SUMMARY

OF THE INVENTION

This invention relates generally to a single or dual dielectric barrier discharge reactor for generating glow discharge plasmas at atmospheric pressure or higher pressures. In particular, the present invention relates to a providing stable, energy efficient, glow discharge plasmas having a controlled discharge gap.

In use, the inductively-coupled pulsed DC high pressure plasmas generated by the apparatus and method of the present invention may be useful in many different industries and applications. For example, potential lighting applications include, but are not limited to: thin flat panel combination with a suitable Phosphor and gas for white light source for general lighting; thin flat panel combination with a suitable Phosphor and gas for high intensity, low temperature white light source (replace halogen lamps); thin flat panel in combination with a suitable Phosphor and gas for multi-colored light sources for signage; thin panel backlighting for LCD displays; transparent flat panel lighting fixtures (Windows that turn on to provide light); efficient, low temperature and controllable UV light source for the tanning industry; and, in conjunction with a suitable gas or metal vapor for efficient street lighting.

Potential sound transducer applications include high efficiency, wide dynamic response plasma tweeters and, in combination with the proper drive electronics, to create an audible and ultrasound transducer for frequencies from 2-18,000,000 Hz. Surface treatment applications include: anodization of metals (Al, Si, Ti, Cu), etc for passivation or electrical isolation; nitriding of surfaces for passivation or hardening; SiN, TiN, etc; and removal of residual hydrocarbons or adsorbed water vapor for improved adhesion of surface coatings. Chemical processing applications include: the reactor of the present invention in conjunction with suitable process controls and feed gas for creation of monatomic gasses including hydrogen, nitrogen and oxygen; the reactor of the present invention in conjunction with suitable process controls and feed gas for creation or destruction of Ammonia; the reactor of the present invention in conjunction with suitable process controls and feed gas for creation or destruction of Hydrogen Peroxide; efficient safety burn-off protection for combustible gases (plasma pilot light); the reactor of the present invention in conjunction with suitable feed gas for destruction of hazardous effluents from central station coal fired power plants, chemical processing plants, industrial incinerators; the generation of ozone in water or air. Potential germicidal/sanitation applications include: destroying mold, bacteria and viruses on surfaces; destroying mold, bacteria and viruses in gases (Plasma filter); and destroying mold, bacteria or viruses in liquids (Water purification). The dielectric electrodes and inductive coupling of the present invention allow the plasma cell to operate while submerged in water or other suitable liquid.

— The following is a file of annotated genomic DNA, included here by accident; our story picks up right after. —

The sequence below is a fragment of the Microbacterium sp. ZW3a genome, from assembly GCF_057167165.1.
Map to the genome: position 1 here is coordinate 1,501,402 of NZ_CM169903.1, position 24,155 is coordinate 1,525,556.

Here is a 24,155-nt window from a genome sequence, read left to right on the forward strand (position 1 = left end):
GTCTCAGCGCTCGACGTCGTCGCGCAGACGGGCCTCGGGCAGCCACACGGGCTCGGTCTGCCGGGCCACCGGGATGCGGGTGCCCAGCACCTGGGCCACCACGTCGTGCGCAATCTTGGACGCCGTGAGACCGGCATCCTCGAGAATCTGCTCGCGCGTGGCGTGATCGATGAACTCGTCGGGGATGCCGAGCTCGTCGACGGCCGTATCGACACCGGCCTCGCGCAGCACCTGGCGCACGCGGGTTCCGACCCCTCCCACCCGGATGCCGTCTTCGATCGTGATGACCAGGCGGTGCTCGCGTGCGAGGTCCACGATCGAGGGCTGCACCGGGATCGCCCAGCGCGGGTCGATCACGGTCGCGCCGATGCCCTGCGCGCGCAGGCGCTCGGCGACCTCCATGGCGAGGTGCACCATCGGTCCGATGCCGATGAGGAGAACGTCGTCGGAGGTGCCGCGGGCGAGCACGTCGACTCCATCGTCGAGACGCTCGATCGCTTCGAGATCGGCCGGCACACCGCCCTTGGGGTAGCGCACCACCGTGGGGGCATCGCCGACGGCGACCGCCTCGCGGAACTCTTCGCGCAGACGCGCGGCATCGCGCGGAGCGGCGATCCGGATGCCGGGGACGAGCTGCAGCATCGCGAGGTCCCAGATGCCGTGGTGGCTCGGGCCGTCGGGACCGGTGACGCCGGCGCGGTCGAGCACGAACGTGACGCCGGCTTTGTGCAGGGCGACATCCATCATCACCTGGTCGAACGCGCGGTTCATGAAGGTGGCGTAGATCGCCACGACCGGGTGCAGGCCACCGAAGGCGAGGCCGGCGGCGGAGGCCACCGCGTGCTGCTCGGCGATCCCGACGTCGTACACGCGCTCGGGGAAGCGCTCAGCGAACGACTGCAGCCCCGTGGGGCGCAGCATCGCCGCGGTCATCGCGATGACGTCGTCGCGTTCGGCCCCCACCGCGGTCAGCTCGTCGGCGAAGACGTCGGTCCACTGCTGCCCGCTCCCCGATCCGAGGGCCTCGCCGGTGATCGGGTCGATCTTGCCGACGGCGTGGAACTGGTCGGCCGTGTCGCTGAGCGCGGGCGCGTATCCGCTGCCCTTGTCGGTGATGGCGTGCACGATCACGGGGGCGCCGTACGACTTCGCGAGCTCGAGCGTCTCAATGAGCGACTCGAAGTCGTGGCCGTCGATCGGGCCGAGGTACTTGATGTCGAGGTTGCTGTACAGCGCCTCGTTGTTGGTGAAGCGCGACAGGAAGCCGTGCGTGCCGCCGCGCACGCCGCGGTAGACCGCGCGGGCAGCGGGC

Semiconductor industry applications include: efficient Ion source for Ion implantation or Ion surface bombardment; low energy ion source for Shallow Ion Implants; high energy ion source in combination with a suitable accelerating field for high energy ion implantation; in conjunction with a suitable gas or metal vapor for efficient high intensity UV source for lithography; efficient Ionized process gas source for chemical vapor deposition, plasma enhanced chemical vapor deposition, atomic layer deposition, plasma etching, or plasma ashing (polymer stripping); source of high energy ions in conjunction with a suitable acceleration field for high rate physical vapor deposition (sputtering) or ion milling.

Automotive applications include: creation or destruction of nitrous oxides (NOx); long life, fast and efficient ignition source (Plasma Spark Plugs); reduction of un-burned hydrocarbons in automotive exhaust (Replace catalytic converter); high intensity head lights—similar to halogen lamps but more efficient and lower temperature for longer life. Other industrial applications include: operation in inter-dielectric arc mode and at high power for welding or cutting sheet metal; operation in inter-dielectric arc mode and at high power for deposition of metal or ceramic coatings; polymer treatment; waste remediation; textiles; replaces deep liquid penetration with surface reactions (reduce flammability); improved pigment fixation (color dyeing). Medicinal. (Biocompatibility) uses include: biomedical; airborne decontamination; and device sterilization.

BRIEF DESCRIPTION OF THE SEVERAL VIEWS OF THE DRAWING

In the accompanying drawings that form a part of the specification and that are to be read in conjunction therewith and in which like reference numerals are used to indicate like parts in the various views: